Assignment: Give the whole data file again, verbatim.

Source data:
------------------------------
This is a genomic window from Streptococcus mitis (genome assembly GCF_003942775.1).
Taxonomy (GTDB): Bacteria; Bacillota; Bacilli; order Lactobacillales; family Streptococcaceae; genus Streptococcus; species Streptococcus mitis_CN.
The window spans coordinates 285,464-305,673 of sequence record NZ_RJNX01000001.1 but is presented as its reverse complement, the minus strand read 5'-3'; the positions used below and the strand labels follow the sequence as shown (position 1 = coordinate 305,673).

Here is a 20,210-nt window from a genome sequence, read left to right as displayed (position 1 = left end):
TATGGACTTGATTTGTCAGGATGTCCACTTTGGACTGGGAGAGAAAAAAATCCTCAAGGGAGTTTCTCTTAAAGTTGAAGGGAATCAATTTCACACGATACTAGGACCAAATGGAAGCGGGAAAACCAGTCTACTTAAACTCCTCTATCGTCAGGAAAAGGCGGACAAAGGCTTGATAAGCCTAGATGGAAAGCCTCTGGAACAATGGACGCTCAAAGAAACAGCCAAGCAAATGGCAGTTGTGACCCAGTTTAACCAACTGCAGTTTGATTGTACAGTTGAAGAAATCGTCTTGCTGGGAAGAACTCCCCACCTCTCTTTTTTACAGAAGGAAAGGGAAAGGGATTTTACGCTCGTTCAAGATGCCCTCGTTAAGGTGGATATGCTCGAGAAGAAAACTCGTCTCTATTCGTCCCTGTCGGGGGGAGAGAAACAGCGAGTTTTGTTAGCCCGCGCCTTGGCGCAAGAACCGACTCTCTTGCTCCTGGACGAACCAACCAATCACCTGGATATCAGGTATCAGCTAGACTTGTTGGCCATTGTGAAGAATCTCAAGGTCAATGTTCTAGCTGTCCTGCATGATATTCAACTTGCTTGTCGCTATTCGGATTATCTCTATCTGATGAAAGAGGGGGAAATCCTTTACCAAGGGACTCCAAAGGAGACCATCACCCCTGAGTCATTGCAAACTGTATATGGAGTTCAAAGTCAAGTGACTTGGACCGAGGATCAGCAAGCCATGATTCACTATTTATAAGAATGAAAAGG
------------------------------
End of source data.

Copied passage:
This is a genomic window from Streptococcus mitis (genome assembly GCF_003942775.1).
Taxonomy (GTDB): Bacteria; Bacillota; Bacilli; order Lactobacillales; family Streptococcaceae; genus Streptococcus; species Streptococcus mitis_CN.
The window spans coordinates 285,464-305,673 of sequence record NZ_RJNX01000001.1 but is presented as its reverse complement, the minus strand read 5'-3'; the positions used below and the strand labels follow the sequence as shown (position 1 = coordinate 305,673).

Here is a 20,210-nt window from a genome sequence, read left to right as displayed (position 1 = left end):
TATGGACTTGATTTGTCAGGATGTCCACTTTGGACTGGGAGAGAAAAAAATCCTCAAGGGAGTTTCTCTTAAAGTTGAAGGGAATCAATTTCACACGATACTAGGACCAAATGGAAGCGGGAAAACCAGTCTACTTAAACTCCTCTATCGTCAGGAAAAGGCGGACAAAGGCTTGATAAGCCTAGATGGAAAGCCTCTGGAACAATGGACGCTCAAAGAAACAGCCAAGCAAATGGCAGTTGTGACCCAGTTTAACCAACTGCAGTTTGATTGTACAGTTGAAGAAATCGTCTTGCTGGGAAGAACTCCCCACCTCTCTTTTTTACAGAAGGAAAGGGAAAGGGATTTTACGCTCGTTCAAGATGCCCTCGTTAAGGTGGATATGCTCGAGAAGAAAACTCGTCTCTATTCGTCCCTGTCGGGGGGAGAGAAACAGCGAGTTTTGTTAGCCCGCGCCTTGGCGCAAGAACCGACTCTCTTGCTCCTGGACGAACCAACCAATCACCTGGATATCAGGTATCAGCTAGACTTGTTGGCCATTGTGAAGAATCTCAAGGTCAATGTTCTAGCTGTCCTGCATGATATTCAACTTGCTTGTCGCTATTCGGATTATCTCTATCTGATGAAAGAGGGGGAAATCCTTTACCAAGGGACTCCAAAGGAGACCATCACCCCTGAGTCATTGCAAACTGTATATGGAGTTCAAAGTCAAGTGACTTGGACCGAGGATCAGCAAGCCATGATTCACTATTTATAAGAATGAAAAGG